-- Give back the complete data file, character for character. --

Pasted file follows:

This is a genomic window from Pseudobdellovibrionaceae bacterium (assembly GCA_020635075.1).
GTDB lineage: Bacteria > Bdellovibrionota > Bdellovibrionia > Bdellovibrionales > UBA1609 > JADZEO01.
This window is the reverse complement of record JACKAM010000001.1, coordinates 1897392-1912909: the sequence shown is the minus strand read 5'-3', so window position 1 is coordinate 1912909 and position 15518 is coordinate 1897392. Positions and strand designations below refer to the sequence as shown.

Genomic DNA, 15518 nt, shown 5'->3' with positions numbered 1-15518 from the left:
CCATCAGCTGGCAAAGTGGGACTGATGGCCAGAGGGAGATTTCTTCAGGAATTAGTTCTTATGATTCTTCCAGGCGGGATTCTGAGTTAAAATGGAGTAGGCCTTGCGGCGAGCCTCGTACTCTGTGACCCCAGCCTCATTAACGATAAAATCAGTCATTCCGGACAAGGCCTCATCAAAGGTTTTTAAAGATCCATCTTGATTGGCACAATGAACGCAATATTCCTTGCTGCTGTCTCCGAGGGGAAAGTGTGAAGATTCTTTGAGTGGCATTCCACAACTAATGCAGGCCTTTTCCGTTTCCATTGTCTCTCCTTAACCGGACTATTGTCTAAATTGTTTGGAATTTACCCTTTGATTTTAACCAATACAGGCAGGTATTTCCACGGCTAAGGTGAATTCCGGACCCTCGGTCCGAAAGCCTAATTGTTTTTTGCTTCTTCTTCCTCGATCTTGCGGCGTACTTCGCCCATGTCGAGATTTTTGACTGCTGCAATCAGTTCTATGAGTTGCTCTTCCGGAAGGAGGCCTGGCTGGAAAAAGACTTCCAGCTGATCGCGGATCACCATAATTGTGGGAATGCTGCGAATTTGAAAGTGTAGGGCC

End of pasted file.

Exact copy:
This is a genomic window from Pseudobdellovibrionaceae bacterium (assembly GCA_020635075.1).
GTDB lineage: Bacteria > Bdellovibrionota > Bdellovibrionia > Bdellovibrionales > UBA1609 > JADZEO01.
This window is the reverse complement of record JACKAM010000001.1, coordinates 1897392-1912909: the sequence shown is the minus strand read 5'-3', so window position 1 is coordinate 1912909 and position 15518 is coordinate 1897392. Positions and strand designations below refer to the sequence as shown.

Genomic DNA, 15518 nt, shown 5'->3' with positions numbered 1-15518 from the left:
CCATCAGCTGGCAAAGTGGGACTGATGGCCAGAGGGAGATTTCTTCAGGAATTAGTTCTTATGATTCTTCCAGGCGGGATTCTGAGTTAAAATGGAGTAGGCCTTGCGGCGAGCCTCGTACTCTGTGACCCCAGCCTCATTAACGATAAAATCAGTCATTCCGGACAAGGCCTCATCAAAGGTTTTTAAAGATCCATCTTGATTGGCACAATGAACGCAATATTCCTTGCTGCTGTCTCCGAGGGGAAAGTGTGAAGATTCTTTGAGTGGCATTCCACAACTAATGCAGGCCTTTTCCGTTTCCATTGTCTCTCCTTAACCGGACTATTGTCTAAATTGTTTGGAATTTACCCTTTGATTTTAACCAATACAGGCAGGTATTTCCACGGCTAAGGTGAATTCCGGACCCTCGGTCCGAAAGCCTAATTGTTTTTTGCTTCTTCTTCCTCGATCTTGCGGCGTACTTCGCCCATGTCGAGATTTTTGACTGCTGCAATCAGTTCTATGAGTTGCTCTTCCGGAAGGAGGCCTGGCTGGAAAAAGACTTCCAGCTGATCGCGGATCACCATAATTGTGGGAATGCTGCGAATTTGAAAGTGTAGGGCC